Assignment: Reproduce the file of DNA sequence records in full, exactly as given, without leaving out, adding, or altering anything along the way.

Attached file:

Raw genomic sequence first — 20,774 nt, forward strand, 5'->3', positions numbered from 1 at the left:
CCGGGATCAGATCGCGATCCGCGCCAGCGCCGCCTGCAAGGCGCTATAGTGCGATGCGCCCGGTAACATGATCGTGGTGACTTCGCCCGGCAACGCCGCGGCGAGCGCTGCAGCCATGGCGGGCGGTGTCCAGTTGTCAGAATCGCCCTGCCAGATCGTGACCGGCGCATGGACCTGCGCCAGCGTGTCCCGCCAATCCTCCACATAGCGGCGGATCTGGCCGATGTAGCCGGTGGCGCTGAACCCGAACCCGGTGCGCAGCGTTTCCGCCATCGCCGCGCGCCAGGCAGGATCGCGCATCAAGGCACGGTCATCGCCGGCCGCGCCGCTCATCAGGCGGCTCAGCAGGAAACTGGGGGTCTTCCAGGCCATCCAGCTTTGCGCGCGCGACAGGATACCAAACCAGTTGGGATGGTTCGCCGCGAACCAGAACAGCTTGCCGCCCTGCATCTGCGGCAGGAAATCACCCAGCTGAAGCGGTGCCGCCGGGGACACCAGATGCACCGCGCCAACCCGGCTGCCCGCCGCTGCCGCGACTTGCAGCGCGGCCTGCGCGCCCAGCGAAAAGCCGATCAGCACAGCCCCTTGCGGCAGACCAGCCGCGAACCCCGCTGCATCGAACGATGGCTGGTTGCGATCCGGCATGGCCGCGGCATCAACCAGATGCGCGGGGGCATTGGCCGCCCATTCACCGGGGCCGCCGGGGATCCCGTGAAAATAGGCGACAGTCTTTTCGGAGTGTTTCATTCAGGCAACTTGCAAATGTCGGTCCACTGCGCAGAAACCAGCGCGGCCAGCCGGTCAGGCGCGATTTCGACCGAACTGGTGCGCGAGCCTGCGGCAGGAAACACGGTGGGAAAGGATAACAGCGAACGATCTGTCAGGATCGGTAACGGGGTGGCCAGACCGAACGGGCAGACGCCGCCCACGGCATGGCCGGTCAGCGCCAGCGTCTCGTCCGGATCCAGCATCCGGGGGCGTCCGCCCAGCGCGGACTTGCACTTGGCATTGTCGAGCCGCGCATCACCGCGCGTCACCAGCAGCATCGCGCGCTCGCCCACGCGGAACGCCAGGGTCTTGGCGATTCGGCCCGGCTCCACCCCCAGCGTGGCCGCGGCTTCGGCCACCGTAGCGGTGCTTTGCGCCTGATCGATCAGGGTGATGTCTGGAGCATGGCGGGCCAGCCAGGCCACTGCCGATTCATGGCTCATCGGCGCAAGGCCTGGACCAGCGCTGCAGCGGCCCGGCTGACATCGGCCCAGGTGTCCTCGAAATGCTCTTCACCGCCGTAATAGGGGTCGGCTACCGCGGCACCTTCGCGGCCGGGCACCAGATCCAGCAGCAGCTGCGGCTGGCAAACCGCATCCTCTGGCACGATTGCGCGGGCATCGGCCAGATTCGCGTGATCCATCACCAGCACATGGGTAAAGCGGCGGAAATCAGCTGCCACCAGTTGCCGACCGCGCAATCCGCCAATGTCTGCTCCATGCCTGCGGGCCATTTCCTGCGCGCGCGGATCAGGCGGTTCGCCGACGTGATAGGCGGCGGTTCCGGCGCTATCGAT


Raw genomic sequence first — 20,774 nt, forward strand, 5'->3', positions numbered from 1 at the left:
CCGGGATCAGATCGCGATCCGCGCCAGCGCCGCCTGCAAGGCGCTATAGTGCGATGCGCCCGGTAACATGATCGTGGTGACTTCGCCCGGCAACGCCGCGGCGAGCGCTGCAGCCATGGCGGGCGGTGTCCAGTTGTCAGAATCGCCCTGCCAGATCGTGACCGGCGCATGGACCTGCGCCAGCGTGTCCCGCCAATCCTCCACATAGCGGCGGATCTGGCCGATGTAGCCGGTGGCGCTGAACCCGAACCCGGTGCGCAGCGTTTCCGCCATCGCCGCGCGCCAGGCAGGATCGCGCATCAAGGCACGGTCATCGCCGGCCGCGCCGCTCATCAGGCGGCTCAGCAGGAAACTGGGGGTCTTCCAGGCCATCCAGCTTTGCGCGCGCGACAGGATACCAAACCAGTTGGGATGGTTCGCCGCGAACCAGAACAGCTTGCCGCCCTGCATCTGCGGCAGGAAATCACCCAGCTGAAGCGGTGCCGCCGGGGACACCAGATGCACCGCGCCAACCCGGCTGCCCGCCGCTGCCGCGACTTGCAGCGCGGCCTGCGCGCCCAGCGAAAAGCCGATCAGCACAGCCCCTTGCGGCAGACCAGCCGCGAACCCCGCTGCATCGAACGATGGCTGGTTGCGATCCGGCATGGCCGCGGCATCAACCAGATGCGCGGGGGCATTGGCCGCCCATTCACCGGGGCCGCCGGGGATCCCGTGAAAATAGGCGACAGTCTTTTCGGAGTGTTTCATTCAGGCAACTTGCAAATGTCGGTCCACTGCGCAGAAACCAGCGCGGCCAGCCGGTCAGGCGCGATTTCGACCGAACTGGTGCGCGAGCCTGCGGCAGGAAACACGGTGGGAAAGGATAACAGCGAACGATCTGTCAGGATCGGTAACGGGGTGGCCAGACCGAACGGGCAGACGCCGCCCACGGCATGGCCGGTCAGCGCCAGCGTCTCGTCCGGATCCAGCATCCGGGGGCGTCCGCCCAGCGCGGACTTGCACTTGGCATTGTCGAGCCGCGCATCACCGCGCGTCACCAGCAGCATCGCGCGCTCGCCCACGCGGAACGCCAGGGTCTTGGCGATTCGGCCCGGCTCCACCCCCAGCGTGGCCGCGGCTTCGGCCACCGTAGCGGTGCTTTGCGCCTGATCGATCAGGGTGATGTCTGGAGCATGGCGGGCCAGCCAGGCCACTGCCGATTCATGGCTCATCGGCGCAAGGCCTGGACCAGCGCTGCAGCGGCCCGGCTGACATCGGCCCAGGTGTCCTCGAAATGCTCTTCACCGCCGTAATAGGGGTCGGCTACCGCGGCACCTTCGCGGCCGGGCACCAGATCCAGCAGCAGCTGCGGCTGGCAAACCGCATCCTCTGGCACGATTGCGCGGGCATCGGCCAGATTCGCGTGATCCATCACCAGCACATGGGTAAAGCGGCGGAAATCAGCTGCCACCAGTTGCCGACCGCGCAATCCGCCAATGTCTGCTCCATGCCTGCGGGCCATTTCCTGCGCGCGCGGATCAGGCGGTTCGCCGACGTGATAGGCGGCGGTTCCGGCGCTATCGAT